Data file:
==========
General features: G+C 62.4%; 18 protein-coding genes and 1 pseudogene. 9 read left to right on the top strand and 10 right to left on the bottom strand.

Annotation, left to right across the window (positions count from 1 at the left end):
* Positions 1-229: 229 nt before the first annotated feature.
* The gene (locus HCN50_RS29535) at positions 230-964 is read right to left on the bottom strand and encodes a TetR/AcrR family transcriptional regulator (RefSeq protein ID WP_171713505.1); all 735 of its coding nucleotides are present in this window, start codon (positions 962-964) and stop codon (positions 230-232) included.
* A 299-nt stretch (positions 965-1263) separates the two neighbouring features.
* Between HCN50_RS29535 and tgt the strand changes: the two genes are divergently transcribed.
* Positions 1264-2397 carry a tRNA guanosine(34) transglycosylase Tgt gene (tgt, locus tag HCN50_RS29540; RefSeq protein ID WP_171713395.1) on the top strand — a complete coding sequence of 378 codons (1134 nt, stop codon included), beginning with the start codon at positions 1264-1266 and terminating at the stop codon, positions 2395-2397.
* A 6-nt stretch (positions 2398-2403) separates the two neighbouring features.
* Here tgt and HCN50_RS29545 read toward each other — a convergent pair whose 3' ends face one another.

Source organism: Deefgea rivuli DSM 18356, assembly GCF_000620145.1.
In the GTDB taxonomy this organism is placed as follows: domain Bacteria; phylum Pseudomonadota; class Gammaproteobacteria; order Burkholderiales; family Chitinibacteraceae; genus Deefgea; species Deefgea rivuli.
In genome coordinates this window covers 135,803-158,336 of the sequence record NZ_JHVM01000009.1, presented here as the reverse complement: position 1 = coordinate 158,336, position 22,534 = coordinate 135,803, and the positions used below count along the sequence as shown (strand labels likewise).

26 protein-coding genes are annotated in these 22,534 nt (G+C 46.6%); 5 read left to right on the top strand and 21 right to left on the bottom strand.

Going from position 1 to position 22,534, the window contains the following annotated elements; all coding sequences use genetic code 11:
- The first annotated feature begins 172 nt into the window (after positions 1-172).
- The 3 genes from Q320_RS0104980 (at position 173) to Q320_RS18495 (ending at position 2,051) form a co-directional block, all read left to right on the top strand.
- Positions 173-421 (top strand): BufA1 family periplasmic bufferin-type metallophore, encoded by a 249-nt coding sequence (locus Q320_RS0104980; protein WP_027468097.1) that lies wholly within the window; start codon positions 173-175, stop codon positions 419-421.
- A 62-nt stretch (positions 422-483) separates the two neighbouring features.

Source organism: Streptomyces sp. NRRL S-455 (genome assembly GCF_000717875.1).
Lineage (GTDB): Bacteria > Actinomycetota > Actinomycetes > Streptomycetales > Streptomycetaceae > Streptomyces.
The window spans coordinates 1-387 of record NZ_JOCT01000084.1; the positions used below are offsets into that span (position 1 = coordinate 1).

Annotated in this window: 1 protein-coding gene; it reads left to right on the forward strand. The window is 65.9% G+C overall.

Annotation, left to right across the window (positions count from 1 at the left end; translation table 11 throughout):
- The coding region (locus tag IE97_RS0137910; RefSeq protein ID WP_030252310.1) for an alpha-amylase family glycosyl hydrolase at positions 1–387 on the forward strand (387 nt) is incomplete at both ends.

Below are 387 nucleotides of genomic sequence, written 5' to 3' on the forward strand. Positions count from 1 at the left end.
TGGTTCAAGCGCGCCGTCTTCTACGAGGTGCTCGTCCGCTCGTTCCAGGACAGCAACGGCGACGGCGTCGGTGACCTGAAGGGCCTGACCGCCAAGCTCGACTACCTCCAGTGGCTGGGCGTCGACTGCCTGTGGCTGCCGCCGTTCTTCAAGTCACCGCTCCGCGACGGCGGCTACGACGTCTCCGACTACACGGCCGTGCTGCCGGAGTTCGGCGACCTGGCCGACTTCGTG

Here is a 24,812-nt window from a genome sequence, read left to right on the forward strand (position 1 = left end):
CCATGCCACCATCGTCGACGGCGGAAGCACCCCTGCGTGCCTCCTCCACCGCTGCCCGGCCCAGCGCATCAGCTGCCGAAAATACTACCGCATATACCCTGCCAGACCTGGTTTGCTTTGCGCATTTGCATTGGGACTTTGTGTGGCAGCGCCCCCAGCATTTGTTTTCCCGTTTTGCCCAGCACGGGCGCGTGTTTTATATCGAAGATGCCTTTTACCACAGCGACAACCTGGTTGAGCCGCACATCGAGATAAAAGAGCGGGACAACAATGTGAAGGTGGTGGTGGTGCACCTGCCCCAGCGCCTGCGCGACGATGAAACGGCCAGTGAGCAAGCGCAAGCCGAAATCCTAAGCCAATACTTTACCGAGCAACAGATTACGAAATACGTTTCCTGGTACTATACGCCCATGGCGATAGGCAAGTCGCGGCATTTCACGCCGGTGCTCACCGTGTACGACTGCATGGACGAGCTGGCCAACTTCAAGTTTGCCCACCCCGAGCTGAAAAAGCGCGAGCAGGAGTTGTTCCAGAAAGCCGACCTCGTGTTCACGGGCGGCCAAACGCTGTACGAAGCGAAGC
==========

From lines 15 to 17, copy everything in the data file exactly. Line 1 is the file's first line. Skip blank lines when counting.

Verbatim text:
- The first annotated feature begins 172 nt into the window (after positions 1-172).
- The 3 genes from Q320_RS0104980 (at position 173) to Q320_RS18495 (ending at position 2,051) form a co-directional block, all read left to right on the top strand.
- Positions 173-421 (top strand): BufA1 family periplasmic bufferin-type metallophore, encoded by a 249-nt coding sequence (locus Q320_RS0104980; protein WP_027468097.1) that lies wholly within the window; start codon positions 173-175, stop codon positions 419-421.